Relationship Among Intelligence, Achievement Motivation, Type of School, and Academic Performance of Kenyan Urban Primary School Pupils

Relationship Among Intelligence, Achievement Motivation, Type of School, and Academic Performance of Kenyan Urban Primary School Pupils

Jessina Mukomunene Muthee (Kenyatta University, Kenya) and Catherine G. Murungi (Kenyatta University, Kenya)
DOI: 10.4018/978-1-5225-7365-4.ch012

Abstract

This chapter determines the extent to which primary school academic performance was influenced by the criterion variables. Two hundred pupils, male and female of age 12 and 14.5 years from both public and private primary schools in Nairobi city, participated in the study. Multiple regression and t-test were used for data analysis. The results revealed that three independent variables—intelligence, achievement, motivation—and type of school jointly and significantly contributed to the prediction of academic achievement of the urban primary school pupils (R = 0.693, P < .01). In terms of magnitude of contribution, intelligence turned out to be the most significant predictor (Beta = .445, t = 7.503, P< .01) followed by achievement motivation (beta = 0.282, t – 5.042, P< .01) and type of school (Beta = 0.208, t = 3.615, P < .01). The results of t-test revealed that students from private schools differ significantly from students of public schools in academic achievement and intelligence but not in terms of achievement motivation.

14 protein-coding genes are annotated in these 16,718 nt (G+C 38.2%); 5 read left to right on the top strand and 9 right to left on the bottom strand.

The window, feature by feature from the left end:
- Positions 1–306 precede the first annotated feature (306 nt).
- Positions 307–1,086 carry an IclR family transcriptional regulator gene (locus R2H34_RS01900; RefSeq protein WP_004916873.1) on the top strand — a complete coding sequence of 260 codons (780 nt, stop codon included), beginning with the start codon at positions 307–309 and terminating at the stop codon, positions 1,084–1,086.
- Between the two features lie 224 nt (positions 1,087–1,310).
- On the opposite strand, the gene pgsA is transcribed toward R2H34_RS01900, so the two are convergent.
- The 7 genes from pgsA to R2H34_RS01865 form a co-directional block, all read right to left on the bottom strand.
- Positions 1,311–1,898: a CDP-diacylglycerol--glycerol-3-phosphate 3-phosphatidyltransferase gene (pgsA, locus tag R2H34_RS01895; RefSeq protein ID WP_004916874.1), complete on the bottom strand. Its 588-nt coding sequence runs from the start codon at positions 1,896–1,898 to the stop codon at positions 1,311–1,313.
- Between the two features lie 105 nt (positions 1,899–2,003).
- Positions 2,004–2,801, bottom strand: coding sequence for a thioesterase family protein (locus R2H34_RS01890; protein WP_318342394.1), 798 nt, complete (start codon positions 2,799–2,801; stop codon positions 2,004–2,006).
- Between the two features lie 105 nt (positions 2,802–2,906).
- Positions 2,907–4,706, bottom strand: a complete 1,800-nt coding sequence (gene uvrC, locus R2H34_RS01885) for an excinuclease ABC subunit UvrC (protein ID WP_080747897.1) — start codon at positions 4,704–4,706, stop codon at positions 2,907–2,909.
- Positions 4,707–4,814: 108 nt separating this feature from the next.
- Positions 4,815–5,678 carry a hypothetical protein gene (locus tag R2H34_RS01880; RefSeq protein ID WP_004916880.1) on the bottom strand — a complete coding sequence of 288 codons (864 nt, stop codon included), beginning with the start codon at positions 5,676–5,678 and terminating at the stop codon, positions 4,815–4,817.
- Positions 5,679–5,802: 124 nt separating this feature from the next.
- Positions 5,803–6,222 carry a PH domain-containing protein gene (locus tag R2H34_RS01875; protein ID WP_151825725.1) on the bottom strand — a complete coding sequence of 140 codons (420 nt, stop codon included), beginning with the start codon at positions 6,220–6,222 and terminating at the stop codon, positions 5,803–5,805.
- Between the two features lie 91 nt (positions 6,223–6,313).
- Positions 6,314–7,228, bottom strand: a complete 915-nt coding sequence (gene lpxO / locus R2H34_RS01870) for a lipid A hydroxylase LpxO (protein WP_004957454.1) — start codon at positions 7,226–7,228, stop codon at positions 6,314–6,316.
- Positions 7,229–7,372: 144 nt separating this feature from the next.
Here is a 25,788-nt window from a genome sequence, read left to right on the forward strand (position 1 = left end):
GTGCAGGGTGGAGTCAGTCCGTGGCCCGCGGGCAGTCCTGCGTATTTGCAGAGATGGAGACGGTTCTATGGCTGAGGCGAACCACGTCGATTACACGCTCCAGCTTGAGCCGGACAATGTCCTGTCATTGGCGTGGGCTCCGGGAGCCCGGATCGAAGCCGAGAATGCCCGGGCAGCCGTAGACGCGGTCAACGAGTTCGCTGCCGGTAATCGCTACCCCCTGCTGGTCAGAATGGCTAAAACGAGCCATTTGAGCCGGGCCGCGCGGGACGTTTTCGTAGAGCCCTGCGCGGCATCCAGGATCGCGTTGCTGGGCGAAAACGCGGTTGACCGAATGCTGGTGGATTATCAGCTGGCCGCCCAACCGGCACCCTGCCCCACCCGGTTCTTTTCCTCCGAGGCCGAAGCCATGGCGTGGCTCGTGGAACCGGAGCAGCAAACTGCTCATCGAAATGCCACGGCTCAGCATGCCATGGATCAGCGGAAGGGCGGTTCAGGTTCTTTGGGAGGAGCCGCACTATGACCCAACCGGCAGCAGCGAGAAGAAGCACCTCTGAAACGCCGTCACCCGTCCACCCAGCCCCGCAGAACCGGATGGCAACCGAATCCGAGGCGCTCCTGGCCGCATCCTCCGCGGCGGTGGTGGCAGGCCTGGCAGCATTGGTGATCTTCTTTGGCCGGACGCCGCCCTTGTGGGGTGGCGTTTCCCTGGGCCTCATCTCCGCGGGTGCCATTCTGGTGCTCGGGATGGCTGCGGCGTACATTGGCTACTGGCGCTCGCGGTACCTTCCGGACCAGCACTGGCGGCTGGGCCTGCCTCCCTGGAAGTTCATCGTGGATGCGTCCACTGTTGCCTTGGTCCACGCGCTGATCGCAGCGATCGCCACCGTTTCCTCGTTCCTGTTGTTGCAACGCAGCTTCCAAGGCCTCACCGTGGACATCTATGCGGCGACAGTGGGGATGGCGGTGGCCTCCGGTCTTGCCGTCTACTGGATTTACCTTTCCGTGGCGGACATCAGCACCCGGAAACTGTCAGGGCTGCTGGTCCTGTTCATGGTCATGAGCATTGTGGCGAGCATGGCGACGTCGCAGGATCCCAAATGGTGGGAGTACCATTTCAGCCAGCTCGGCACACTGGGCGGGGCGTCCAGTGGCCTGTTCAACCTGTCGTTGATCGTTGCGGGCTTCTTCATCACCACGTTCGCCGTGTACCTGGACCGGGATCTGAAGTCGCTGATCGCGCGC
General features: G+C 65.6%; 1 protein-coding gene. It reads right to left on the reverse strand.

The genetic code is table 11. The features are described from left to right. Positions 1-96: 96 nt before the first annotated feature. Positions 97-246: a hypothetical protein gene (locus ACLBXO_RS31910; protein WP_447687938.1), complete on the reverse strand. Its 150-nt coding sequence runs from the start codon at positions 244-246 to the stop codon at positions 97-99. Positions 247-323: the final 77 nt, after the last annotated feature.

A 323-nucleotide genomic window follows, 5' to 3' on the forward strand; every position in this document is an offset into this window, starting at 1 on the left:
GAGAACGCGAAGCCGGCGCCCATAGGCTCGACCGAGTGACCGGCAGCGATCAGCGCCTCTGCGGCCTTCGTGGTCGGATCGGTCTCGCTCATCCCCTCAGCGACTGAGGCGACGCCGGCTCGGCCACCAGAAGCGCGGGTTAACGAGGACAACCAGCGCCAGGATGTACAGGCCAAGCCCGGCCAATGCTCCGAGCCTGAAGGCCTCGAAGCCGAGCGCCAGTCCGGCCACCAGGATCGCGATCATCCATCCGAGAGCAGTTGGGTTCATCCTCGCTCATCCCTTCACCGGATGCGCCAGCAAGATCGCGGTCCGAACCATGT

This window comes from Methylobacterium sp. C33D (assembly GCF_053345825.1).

Chapter Preview
Top

Introduction

In Kenya and many other countries examinations have been accepted as an important part of the education system. Examinations have also been used as basis for judging students ability and means of selection for educational advancement and employment.

Complete Chapter List

Search this Book:
Reset